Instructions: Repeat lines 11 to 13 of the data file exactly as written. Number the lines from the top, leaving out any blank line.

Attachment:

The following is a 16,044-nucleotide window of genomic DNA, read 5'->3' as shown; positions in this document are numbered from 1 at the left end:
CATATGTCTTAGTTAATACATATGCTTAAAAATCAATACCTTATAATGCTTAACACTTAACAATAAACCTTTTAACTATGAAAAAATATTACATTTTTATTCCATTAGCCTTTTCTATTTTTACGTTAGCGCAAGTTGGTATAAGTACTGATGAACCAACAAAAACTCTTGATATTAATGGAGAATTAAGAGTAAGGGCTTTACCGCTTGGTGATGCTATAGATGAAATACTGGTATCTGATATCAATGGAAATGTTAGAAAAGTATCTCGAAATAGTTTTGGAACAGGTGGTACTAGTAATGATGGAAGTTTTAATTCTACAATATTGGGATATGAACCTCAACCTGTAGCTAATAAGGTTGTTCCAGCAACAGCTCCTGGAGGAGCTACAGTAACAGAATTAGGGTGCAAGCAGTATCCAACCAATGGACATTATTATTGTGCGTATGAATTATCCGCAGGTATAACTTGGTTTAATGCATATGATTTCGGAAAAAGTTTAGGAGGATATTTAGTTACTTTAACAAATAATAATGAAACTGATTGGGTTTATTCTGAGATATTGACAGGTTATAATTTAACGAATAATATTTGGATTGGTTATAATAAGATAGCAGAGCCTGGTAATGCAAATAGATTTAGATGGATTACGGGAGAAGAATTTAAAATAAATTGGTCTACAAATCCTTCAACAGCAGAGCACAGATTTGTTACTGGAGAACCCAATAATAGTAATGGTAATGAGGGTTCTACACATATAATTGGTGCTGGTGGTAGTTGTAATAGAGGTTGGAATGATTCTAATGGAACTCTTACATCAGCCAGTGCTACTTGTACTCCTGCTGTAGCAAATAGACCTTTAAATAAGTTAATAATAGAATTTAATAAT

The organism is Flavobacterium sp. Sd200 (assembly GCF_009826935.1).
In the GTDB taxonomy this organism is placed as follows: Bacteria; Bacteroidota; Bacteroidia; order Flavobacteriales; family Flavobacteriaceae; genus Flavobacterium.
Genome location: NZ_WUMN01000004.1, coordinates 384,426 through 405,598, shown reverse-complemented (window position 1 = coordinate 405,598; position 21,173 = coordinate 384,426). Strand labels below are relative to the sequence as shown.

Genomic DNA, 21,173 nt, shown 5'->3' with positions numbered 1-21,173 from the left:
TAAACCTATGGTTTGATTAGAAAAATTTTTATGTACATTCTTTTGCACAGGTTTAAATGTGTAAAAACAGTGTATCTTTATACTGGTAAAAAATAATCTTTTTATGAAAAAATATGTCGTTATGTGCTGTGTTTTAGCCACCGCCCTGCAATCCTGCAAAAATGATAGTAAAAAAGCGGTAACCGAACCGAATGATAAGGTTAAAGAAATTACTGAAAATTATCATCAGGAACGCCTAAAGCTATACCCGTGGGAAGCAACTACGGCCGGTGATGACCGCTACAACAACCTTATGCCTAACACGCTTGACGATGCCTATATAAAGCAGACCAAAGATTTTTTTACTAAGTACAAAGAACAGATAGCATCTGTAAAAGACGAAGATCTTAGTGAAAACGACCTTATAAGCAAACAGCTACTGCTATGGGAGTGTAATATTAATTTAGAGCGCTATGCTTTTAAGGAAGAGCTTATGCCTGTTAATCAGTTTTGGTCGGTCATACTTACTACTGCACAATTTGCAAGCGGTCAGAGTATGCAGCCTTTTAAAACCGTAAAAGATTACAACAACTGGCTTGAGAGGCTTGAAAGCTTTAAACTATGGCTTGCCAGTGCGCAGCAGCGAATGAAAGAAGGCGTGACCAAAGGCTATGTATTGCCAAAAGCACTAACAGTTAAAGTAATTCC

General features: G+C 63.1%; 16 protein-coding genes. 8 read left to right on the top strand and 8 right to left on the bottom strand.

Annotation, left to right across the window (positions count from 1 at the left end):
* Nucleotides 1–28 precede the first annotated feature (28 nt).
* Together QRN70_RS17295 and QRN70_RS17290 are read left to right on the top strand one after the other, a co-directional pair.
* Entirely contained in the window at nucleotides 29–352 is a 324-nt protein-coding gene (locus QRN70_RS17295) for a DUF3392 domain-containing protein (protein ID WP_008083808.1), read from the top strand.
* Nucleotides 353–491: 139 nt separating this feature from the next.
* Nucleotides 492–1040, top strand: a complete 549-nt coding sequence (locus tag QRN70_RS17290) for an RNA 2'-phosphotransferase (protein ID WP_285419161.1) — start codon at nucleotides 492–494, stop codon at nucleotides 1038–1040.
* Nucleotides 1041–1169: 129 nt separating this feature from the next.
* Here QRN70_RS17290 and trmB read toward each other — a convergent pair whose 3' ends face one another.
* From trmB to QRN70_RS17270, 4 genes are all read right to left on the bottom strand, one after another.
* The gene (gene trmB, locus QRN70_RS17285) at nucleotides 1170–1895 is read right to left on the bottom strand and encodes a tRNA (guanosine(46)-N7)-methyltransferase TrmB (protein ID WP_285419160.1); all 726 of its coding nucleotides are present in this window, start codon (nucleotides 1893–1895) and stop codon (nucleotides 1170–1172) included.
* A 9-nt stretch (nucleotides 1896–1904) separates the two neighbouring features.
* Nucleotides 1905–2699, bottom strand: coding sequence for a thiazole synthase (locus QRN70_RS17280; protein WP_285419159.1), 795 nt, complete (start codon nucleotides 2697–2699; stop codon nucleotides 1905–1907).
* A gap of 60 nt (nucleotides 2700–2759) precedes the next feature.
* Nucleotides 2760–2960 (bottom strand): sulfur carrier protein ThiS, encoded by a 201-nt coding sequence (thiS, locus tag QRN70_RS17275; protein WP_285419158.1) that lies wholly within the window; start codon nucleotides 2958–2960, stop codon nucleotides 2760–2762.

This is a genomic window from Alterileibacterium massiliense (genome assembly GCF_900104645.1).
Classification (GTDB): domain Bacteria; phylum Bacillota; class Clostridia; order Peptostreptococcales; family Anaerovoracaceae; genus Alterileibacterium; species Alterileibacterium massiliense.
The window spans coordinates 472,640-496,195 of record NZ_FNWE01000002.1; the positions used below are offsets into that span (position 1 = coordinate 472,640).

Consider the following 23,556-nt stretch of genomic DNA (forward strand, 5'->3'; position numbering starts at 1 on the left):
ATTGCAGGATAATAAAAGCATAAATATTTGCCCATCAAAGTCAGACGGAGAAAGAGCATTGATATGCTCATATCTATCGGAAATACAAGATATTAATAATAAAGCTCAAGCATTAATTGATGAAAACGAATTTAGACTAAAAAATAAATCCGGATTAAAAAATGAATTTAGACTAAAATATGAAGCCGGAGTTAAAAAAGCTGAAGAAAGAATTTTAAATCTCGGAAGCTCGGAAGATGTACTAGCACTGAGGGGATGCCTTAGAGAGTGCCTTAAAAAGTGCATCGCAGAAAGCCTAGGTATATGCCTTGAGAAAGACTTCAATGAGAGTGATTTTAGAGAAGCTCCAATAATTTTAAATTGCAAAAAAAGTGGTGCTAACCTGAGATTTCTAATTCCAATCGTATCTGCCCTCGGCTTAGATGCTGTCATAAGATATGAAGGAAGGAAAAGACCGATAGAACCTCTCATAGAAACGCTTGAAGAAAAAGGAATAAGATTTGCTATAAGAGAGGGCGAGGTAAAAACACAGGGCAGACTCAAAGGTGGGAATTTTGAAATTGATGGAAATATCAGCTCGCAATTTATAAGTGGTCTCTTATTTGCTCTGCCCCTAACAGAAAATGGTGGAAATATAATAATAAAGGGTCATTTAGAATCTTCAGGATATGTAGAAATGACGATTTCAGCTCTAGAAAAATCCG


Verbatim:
* Together QRN70_RS17295 and QRN70_RS17290 are read left to right on the top strand one after the other, a co-directional pair.
* Entirely contained in the window at nucleotides 29–352 is a 324-nt protein-coding gene (locus QRN70_RS17295) for a DUF3392 domain-containing protein (protein ID WP_008083808.1), read from the top strand.
* Nucleotides 353–491: 139 nt separating this feature from the next.